President Donald Trump’s 2018 budget proposal could cut a large percentage of funding for Meals on Wheels in Hillsdale County, according to data from the Hillsdale County Senior Services Center and Meals on Wheels America.
Hillsdale County’s Meals on Wheels program is a service of the Senior Center, and is one of 5,000 local programs in the nation that sends volunteers to deliver meals and visit with senior residents. The program currently receives 26 percent of its funding through the Older Americans Act, and another 15 percent through Medicaid Waiver. Both are sources of federal funding matched by the state. The center’s finance director, Wendy Crawford, said that each could be affected separately by the proposed budget.
On a national scale, the proposed budget would cut 17.9 percent of funding for the U.S. Department of Health and Human Services, the department that includes the Older Americans Act under which Meals on Wheels nationally receives 35 percent of its funding, according to a statement from Meals on Wheels America. The statement explained that this number should not be confused with the 3 percent federal funding cut for Meals on Wheels America, the national membership organization that supports the 5,000 local programs through “advocacy, education, research, and national partnerships and campaigns.”
The center’s executive director Terry Vear said that since the Hillsdale County program receives 49 percent of its funding through senior millage dollars, a federal funding cut would not impact Hillsdale’s program as much as it might for other programs in the nation. But she said it would still be wrong for the federal government to cut funding.
“We would have to cut meals,” she said. “You would have vulnerable adults who can’t stay home because they don’t have food, and so they would have to stay in nursing homes, which is more expensive.”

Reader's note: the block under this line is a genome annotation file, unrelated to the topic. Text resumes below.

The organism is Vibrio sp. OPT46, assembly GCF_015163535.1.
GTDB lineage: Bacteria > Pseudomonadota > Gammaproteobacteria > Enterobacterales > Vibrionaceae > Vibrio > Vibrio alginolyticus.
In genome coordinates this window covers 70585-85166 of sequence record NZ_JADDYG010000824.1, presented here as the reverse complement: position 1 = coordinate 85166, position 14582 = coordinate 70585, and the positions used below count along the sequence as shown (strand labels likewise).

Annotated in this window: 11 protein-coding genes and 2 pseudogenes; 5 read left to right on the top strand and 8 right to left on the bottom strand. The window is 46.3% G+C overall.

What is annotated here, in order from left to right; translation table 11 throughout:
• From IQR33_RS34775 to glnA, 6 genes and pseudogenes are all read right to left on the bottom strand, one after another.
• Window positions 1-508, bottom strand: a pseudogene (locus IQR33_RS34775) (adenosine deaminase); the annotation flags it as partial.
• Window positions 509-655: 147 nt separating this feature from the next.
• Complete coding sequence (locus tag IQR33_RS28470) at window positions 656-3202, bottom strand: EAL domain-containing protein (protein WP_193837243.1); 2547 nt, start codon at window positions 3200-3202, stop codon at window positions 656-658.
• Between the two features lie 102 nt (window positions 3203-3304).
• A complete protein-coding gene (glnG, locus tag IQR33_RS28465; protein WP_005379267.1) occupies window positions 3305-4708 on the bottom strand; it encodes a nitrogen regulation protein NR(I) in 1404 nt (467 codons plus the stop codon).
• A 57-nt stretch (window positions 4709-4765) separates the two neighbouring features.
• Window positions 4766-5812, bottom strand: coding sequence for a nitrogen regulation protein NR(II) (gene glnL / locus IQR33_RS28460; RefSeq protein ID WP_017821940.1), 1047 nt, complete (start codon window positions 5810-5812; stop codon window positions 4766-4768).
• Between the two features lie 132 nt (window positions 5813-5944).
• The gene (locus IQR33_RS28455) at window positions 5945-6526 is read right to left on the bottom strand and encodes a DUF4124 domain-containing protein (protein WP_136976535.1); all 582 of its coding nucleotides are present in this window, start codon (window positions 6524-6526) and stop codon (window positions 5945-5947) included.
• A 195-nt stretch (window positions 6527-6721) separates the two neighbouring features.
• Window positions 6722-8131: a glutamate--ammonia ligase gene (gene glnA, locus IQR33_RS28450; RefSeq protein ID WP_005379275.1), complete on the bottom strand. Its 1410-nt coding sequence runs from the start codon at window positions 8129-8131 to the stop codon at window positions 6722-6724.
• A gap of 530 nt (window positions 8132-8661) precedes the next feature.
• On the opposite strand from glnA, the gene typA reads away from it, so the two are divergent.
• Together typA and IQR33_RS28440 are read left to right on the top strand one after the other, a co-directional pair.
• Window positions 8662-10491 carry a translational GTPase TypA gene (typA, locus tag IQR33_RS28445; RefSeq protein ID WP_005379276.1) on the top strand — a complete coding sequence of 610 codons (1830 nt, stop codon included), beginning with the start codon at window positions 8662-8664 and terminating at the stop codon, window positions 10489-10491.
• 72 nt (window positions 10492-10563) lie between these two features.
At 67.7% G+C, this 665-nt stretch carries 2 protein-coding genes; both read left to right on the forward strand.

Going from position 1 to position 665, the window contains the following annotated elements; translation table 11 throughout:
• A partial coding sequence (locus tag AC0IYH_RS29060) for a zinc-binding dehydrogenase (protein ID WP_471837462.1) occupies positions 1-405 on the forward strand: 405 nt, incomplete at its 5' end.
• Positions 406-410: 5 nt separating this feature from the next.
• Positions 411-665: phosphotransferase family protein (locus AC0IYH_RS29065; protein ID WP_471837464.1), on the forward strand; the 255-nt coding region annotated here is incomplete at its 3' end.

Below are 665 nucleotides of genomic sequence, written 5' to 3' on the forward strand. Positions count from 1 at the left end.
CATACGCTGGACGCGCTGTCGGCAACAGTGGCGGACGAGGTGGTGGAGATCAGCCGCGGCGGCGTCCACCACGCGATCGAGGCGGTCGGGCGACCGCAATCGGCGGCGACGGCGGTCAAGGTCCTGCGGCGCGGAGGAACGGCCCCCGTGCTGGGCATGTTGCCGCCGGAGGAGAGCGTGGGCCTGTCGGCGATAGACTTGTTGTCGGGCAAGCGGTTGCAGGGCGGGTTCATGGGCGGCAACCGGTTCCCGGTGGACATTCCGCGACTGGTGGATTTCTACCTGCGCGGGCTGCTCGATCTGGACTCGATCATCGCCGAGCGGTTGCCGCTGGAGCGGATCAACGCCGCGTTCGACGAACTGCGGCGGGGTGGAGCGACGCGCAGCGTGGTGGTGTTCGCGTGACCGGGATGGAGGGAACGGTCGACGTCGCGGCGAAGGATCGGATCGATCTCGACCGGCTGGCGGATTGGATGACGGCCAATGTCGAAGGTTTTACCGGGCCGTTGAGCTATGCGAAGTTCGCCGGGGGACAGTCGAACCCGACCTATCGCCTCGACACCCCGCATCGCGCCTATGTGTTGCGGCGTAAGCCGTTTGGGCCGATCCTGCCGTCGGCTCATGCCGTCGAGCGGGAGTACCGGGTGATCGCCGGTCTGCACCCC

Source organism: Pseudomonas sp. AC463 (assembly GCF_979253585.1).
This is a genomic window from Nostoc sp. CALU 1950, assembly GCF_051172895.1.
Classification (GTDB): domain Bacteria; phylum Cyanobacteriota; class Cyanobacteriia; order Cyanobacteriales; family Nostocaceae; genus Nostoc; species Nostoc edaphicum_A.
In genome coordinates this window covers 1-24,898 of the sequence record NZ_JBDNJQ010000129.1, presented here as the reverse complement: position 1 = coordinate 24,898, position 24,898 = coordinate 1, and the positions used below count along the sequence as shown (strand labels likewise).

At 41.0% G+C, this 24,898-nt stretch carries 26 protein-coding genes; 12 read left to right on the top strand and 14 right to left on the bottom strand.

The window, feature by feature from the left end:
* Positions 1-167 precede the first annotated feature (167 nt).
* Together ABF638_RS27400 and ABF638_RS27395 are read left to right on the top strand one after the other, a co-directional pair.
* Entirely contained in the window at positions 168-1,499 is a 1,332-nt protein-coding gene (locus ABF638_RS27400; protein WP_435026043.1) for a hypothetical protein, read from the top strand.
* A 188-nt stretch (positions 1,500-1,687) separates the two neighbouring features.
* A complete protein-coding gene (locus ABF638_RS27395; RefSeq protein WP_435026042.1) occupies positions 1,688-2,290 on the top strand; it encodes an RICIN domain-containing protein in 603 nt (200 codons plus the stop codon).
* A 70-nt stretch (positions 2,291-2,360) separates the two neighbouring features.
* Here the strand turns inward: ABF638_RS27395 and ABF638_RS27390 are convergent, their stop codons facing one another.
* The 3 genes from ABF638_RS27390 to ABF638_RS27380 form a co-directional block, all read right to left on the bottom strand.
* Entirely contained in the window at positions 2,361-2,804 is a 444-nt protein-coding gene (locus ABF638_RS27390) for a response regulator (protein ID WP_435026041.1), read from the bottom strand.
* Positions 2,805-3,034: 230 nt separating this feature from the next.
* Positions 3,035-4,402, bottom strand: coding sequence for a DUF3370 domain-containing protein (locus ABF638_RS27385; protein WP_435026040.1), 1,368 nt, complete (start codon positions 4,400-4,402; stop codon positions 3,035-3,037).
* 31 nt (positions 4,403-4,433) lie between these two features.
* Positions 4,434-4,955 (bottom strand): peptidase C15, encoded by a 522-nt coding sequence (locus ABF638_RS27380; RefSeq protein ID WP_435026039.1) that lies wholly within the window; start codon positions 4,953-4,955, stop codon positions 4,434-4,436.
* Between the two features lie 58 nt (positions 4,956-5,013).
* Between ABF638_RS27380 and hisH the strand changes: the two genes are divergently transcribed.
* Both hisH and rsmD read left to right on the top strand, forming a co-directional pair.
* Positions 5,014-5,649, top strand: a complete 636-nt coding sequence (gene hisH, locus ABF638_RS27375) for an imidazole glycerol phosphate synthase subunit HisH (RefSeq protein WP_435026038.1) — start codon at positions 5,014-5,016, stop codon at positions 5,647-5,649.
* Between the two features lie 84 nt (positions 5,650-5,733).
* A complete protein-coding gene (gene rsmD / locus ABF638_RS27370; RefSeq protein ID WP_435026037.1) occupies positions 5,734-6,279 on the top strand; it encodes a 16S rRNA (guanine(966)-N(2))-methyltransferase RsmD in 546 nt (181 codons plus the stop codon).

In the 2016 fiscal year, 75 Meals on Wheels volunteers in Hillsdale County served a total of 62, 512 meals to 391 residents, according to data from the center.
Mary Wolfram, director of economic development for the City of Hillsdale, said the center, since it is a sub-organization of Hillsdale County’s government, would have to re-assess its funding through the county, in the case of a federal funding cut.
District 4 Hillsdale County Commissioner Bruce Caswell said that he doubts that the federal government would cut a significant percentage of funding for Meals on Wheels. He said that, based on his own experience in dealing with Medicaid programs as a former Michigan state senator, he thinks that Meals on Wheels might be able to cut “administration waste” without affecting the programs that actually deliver services.
“The question that needs to be asked is how much is being wasted on administration,” he said. “Meals on Wheels is a good program for the seniors, but that doesn’t mean it can’t be run more efficiently.”
District 3 Hillsdale County Commissioner Mark Wiley said there is not much anyone can do about the proposed budget at the moment, because much could change after Congress makes its assessment.
“A proposed budget is just that — it’s a proposed budget,” he said. “Even though it is possible that you could see upwards of 35 percent cut through the budget process, that number could end up being 5 percent.”